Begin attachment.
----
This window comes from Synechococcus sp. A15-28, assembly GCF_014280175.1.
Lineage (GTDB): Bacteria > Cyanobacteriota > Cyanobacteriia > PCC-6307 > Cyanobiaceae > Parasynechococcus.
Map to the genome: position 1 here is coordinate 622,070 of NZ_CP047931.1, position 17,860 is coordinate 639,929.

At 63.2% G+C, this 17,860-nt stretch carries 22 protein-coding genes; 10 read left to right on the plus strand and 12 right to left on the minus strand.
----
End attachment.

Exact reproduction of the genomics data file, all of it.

This window comes from Synechococcus sp. A15-28, assembly GCF_014280175.1.
Lineage (GTDB): Bacteria > Cyanobacteriota > Cyanobacteriia > PCC-6307 > Cyanobiaceae > Parasynechococcus.
Map to the genome: position 1 here is coordinate 622,070 of NZ_CP047931.1, position 17,860 is coordinate 639,929.

At 63.2% G+C, this 17,860-nt stretch carries 22 protein-coding genes; 10 read left to right on the plus strand and 12 right to left on the minus strand.